Saturday, February 4, 2012

The New Plan

A lot has happened this past week, so I will give a little recap of each day's events.


Tom, Allie, and I went to a cardiologist appointment for her to get her heart checked out.

She had an EKG, where they measured the electrical signals coming out of her heart: she passed with flying colors! Then, she had an ultrasound of her heart. They found a small heart defect known as as an atrial spetal defect.

The heart works by pumping blood from the body into the right atrium (the blue side in the diagram to the right). Blood is then pumped into the lungs where the blood is oxygenated and it returns into the left atrium (red). Then the oxygenated blood can return into circulation around the body.

Before a baby is born, the mother is oxygenating all the blood for the fetus and the fetal heart uses a shortcut and skips the right atrium. This shortcut is possible because of a hole that is present between the right and left atriums. When the baby is born, this hole should close up and the right atrium should take over the job of oxygenating the blood. However, in about 25% of people, this hole does not close of perfectly. This can causes things like heart murmurs and heart palpitations.

In Allie's case, the flap that was supposed to close the hole is just a little off. It wasn't entirely clear that there was even any blood moving through this alleged hole but the doctor wants to keep an eye on it to make sure it isn't creating a problem. The cardiologist assured us that this is not a major concern as most people never have any symptoms from it. In fact, said that she has a hole substantially larger than Allie's and it has never caused her any problems. Regardless, Allie is getting another heart ultrasound in a year to see if the hole has closed itself (40% of cases close completely on their own).

I had to go to work after the appointment, so Tom took Allie home and babysat her all day. Judging by this picture that I found on our camera, they had an exciting afternoon of playing baby hide and seek.

"Where's Allie?"
Allie moves into view from behind an object.


Allie had a busy morning. She had an appointment to get her head-shaping helmet refit and then an appointment with her occupational therapist to get a resting hand splint made to help stretch out Righty while she sleeps. She then went home and took a nice long nap.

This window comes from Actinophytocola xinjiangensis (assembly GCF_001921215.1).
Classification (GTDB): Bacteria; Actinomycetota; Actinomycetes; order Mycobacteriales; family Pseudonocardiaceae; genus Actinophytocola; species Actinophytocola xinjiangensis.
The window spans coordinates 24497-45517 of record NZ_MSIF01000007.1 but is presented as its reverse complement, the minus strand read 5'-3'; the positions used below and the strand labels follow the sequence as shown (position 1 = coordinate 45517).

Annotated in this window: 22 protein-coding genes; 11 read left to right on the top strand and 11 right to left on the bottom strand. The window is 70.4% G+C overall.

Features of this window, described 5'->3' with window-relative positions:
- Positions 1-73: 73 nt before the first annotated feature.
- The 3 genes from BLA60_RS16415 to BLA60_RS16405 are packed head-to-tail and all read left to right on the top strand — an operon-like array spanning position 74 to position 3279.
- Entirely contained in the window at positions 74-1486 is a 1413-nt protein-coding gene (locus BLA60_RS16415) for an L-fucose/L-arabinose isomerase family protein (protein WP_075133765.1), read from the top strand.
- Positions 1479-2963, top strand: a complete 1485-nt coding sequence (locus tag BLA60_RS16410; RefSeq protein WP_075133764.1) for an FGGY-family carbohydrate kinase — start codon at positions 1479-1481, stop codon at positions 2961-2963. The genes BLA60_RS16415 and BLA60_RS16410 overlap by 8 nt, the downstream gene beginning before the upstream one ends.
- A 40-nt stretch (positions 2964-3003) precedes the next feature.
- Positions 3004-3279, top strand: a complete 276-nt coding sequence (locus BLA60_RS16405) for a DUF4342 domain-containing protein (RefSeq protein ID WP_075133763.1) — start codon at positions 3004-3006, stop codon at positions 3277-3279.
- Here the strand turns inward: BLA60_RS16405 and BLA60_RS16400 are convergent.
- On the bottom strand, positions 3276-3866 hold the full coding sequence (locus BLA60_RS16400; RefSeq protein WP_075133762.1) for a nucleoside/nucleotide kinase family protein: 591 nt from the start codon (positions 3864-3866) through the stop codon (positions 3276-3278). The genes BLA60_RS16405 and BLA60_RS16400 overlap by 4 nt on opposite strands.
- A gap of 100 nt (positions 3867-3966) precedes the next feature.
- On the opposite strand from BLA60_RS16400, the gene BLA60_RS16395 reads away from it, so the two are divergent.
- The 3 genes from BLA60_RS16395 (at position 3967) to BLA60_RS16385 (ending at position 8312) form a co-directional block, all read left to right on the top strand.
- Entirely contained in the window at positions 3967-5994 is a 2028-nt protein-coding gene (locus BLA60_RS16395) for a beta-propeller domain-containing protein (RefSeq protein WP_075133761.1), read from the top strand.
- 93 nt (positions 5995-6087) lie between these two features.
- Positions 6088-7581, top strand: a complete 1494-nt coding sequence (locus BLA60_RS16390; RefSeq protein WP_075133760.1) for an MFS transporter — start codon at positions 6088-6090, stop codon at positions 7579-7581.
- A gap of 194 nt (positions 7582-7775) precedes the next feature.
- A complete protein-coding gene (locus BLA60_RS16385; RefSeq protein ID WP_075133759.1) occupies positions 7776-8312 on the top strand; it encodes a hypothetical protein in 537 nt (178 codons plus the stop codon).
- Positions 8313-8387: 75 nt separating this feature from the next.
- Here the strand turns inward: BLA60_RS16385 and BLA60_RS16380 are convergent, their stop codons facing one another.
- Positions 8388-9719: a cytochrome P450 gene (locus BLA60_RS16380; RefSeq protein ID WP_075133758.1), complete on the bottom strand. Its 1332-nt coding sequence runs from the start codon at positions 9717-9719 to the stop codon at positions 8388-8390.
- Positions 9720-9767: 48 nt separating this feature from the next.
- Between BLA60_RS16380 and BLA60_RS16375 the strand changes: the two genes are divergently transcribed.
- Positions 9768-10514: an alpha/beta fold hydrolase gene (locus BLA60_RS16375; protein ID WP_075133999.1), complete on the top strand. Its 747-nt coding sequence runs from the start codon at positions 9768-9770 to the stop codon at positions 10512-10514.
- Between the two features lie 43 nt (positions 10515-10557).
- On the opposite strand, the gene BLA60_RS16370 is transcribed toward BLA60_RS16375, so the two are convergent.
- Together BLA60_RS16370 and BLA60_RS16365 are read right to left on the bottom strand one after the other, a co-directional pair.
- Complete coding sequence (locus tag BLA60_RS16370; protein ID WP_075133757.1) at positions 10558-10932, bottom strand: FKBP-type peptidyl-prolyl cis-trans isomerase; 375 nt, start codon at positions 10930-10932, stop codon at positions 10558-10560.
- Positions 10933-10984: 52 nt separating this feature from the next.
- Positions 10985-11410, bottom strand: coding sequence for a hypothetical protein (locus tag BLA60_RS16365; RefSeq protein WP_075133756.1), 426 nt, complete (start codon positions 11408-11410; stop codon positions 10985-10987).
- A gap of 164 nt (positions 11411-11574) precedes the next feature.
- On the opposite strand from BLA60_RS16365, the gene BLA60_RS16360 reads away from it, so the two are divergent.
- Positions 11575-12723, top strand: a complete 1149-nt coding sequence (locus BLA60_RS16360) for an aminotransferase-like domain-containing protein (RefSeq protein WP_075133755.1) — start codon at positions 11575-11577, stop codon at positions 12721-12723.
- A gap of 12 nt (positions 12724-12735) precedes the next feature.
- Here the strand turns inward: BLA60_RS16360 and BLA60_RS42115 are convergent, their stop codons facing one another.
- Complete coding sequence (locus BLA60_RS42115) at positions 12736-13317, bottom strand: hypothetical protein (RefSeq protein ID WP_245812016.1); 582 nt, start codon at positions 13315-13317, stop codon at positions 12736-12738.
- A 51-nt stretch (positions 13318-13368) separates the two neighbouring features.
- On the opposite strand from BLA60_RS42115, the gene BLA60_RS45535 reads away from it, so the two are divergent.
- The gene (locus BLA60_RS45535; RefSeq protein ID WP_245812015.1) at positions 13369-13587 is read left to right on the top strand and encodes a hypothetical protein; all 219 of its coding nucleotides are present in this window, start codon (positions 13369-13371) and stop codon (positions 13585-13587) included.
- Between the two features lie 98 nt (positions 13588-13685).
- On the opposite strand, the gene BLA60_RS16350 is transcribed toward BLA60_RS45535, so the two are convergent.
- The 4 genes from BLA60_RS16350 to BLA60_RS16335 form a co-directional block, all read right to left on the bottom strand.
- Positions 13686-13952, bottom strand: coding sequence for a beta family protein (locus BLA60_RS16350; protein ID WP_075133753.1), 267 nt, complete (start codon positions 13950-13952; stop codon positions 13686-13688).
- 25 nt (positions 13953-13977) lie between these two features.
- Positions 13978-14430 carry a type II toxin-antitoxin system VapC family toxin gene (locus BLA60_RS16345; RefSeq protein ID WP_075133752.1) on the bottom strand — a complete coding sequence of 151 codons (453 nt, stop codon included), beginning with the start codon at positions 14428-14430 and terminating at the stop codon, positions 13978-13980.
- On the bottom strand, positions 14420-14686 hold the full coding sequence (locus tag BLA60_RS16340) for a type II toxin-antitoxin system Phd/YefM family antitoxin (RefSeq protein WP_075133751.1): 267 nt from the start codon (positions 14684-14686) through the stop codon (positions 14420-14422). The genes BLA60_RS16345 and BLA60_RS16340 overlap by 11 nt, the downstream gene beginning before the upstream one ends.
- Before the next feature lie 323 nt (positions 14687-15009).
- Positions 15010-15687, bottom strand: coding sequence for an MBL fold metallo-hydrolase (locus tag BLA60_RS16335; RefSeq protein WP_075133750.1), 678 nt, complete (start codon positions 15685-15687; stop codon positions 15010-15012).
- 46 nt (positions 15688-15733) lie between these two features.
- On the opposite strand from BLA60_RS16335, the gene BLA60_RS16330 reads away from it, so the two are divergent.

When Allie woke up from her nap, she started having the same types of jerky seizures that she was having before. I took a quick video of one, sent it to her neurologist to update her, and then Allie started lunch. I was disappointed to see the seizures return but it wasn't entirely unexpected. There had been a few breakthrough seizure sets lately and we were starting to reconsider the Prednisone and Topamax cocktail that she was on. We were even considering having Allie admitted into the hospital that day to start a new more intense treatment.

Allie was sitting in the high chair tossing back her Cheerios when she suddenly slumped over and froze. She stayed like that for a couple seconds and then she popped up and grabbed some more Cheerios. I wasn't entirely sure that she wasn't just playing with me but she definitely got my attention. Then she did it again except she froze off to the side and I could see in her face that she wasn't playing. I immediately started packing Allie's bag while I was on the phone with the Children's Hospital having her neurologist paged. The doctor got on the phone and said to bring her in to the emergency room right away.

We spent a few hours there until we got moved to a room and prepared for a long stay.

The plan was to start Allie on an injected steroid called ACTH. This is the most intense medication that they have for Infantile Spasm. It requires twice daily injections, typically 3-5 days in the hospital, and has a litany of scary side effects including a dramatically lowered immune system, increased blood pressure, kidney failure, and bloating. We had been hoping that we wouldn't have to use this medication but at this point we were ready to try anything.

Allie's ACTH for the 6 weeks that she will be on it costs $90,000 and had to be shipped in from a specialty pharmacy in Florida.